Many medications actually became cheaper this year — but that doesn’t mean Americans are paying less overall

 December 29, 2015

Skyrocketing drug costs became the stuff of congressional hearings and presidential campaign speeches in 2015, and not only because of the brash Martin Shkrelis of the world.

The federal government announced this month that prescription drug spending hit $297.7 billion last year — up more than 12 percent, the largest annual increase in more than a decade. A new generation of specialized drugs and price hikes on existing medications helped to drive that spike, and officials have predicted that annual spending on medications will grow 6.3 percent on average through 2024.

If there’s a bright spot amid the troubling rise in the cost of prescription drugs, perhaps it is this: Many of the most widely used generic drugs actually were cheaper at the end of 2015 than when the year began, according to an analysis released Tuesday by the prescription drug price comparison site GoodRx.

The site, which searches for the lowest prices available to consumers in a local area, found that 30 of the 50 most popular generic drugs have fallen in price since January. The drugs cover nearly every common condition, from allergies to heart conditions to mental disorders.

For example, GoodRx found that atorvastatin, the generic form of the statin drug Lipitor, dropped more than 8 percent over the course of the year, to an average of $13 for a 30-day supply. A 30-day supply of Montelukast, the generic form of the asthma and allergy treatment Singulair, fell nearly 20 percent to $18. The same amount of Fluoxetine, the generic form of Prozac, dropped more than 30 percent to $5.

“The reality is that about 85 percent of drugs taken in this country are generic. … Those are surprisingly inexpensive and getting less expensive, in many cases,” GoodRx co-founder Doug Hirsch said.  “For [many] generic drugs, there’s a lot of competition … There are market forces at work to make sure those prices go down.”

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Those findings generally are in line with other research, such as a report issued earlier this year by the AARP Public Policy Institute. It found that prices of widely used generic drugs declined overall between 2006 and 2013. And in 2013, generic drugs used by older Americans, including Medicare beneficiaries, fell an average of 4 percent, it said.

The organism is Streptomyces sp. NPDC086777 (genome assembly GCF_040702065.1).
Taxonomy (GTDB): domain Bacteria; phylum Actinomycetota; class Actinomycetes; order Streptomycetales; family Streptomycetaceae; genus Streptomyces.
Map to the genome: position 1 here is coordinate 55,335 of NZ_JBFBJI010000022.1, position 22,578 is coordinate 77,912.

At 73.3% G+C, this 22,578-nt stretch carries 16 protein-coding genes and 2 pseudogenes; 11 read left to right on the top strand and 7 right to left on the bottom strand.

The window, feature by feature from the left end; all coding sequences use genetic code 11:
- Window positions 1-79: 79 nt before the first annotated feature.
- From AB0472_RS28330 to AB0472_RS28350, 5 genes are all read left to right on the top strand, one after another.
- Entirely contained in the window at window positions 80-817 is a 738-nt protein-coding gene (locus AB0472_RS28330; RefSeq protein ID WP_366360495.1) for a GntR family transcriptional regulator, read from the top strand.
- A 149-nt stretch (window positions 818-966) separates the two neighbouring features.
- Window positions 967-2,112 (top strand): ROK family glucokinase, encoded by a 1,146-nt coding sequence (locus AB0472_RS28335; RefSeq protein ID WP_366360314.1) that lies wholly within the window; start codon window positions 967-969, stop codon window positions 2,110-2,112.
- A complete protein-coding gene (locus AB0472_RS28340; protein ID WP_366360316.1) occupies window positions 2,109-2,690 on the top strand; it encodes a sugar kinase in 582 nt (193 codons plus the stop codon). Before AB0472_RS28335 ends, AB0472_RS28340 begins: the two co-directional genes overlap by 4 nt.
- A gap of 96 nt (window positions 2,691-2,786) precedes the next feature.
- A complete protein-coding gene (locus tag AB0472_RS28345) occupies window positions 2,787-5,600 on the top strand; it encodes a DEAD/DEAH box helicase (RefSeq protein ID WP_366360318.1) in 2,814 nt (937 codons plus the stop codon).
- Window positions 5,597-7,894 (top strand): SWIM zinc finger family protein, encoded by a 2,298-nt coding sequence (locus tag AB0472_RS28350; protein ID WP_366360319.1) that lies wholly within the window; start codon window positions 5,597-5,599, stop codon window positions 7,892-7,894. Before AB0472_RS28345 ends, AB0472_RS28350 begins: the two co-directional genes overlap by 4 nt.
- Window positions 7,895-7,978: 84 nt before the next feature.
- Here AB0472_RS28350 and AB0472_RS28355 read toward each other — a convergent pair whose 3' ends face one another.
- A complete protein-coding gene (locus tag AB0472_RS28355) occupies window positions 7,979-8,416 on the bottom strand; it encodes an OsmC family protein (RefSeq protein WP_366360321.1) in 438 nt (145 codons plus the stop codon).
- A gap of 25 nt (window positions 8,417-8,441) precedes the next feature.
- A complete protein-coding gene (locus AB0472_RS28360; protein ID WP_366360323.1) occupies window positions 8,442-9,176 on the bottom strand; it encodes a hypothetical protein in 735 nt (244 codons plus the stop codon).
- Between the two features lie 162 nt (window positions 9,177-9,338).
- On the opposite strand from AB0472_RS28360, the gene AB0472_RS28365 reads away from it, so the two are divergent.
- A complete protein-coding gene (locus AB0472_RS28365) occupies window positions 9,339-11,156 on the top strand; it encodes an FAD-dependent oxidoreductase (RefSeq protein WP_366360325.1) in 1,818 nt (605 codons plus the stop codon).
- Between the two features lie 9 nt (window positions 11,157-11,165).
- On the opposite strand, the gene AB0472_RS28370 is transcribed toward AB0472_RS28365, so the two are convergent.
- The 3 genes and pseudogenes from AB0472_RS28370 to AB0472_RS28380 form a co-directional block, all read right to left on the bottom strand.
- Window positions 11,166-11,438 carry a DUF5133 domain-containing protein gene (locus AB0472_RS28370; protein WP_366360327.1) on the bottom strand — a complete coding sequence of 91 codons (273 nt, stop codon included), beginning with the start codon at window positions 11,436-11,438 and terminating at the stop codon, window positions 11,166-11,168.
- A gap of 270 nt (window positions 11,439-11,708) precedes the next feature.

But the report warned that while the retail price of some drugs decreased by 30 percent or more, “some generic drug products had equally substantial, or in some cases extraordinary, price increases. Further, the rate of generic price declines has been slowing for the past decade, indicating that the era of consistent generic drug price decreases may be coming to an end.”

In addition, many Americans are paying more in out-of-pocket costs as their insurance deductibles rise or their coverage plans change. One expensive prescription, even for some people who are insured, can amount to thousands of dollars a year.

The truth is, it’s a complicated and byzantine exercise to determine what any person, company or insurer pays for a particular drug. There are list prices, wholesale prices, discounted prices, negotiated prices. There are rebates and formularies, differences in outpatient versus inpatient drugs. The system is opaque more often than not.

So what will 2016 bring?

Hirsch, of GoodRx, predicts patients might see generic versions of widely used drugs such as the statin Crestor, the sleep disorder drug Nuvigil and the targeted cancer therapy Gleevec. But that’s only part of the story. Between changing insurance premiums, greater overall health-care costs, the arrival of new high-priced therapies and the ongoing possibility of price spikes in once-cheap drugs, many patients can count on continuing worries about the impact on their pocketbooks.

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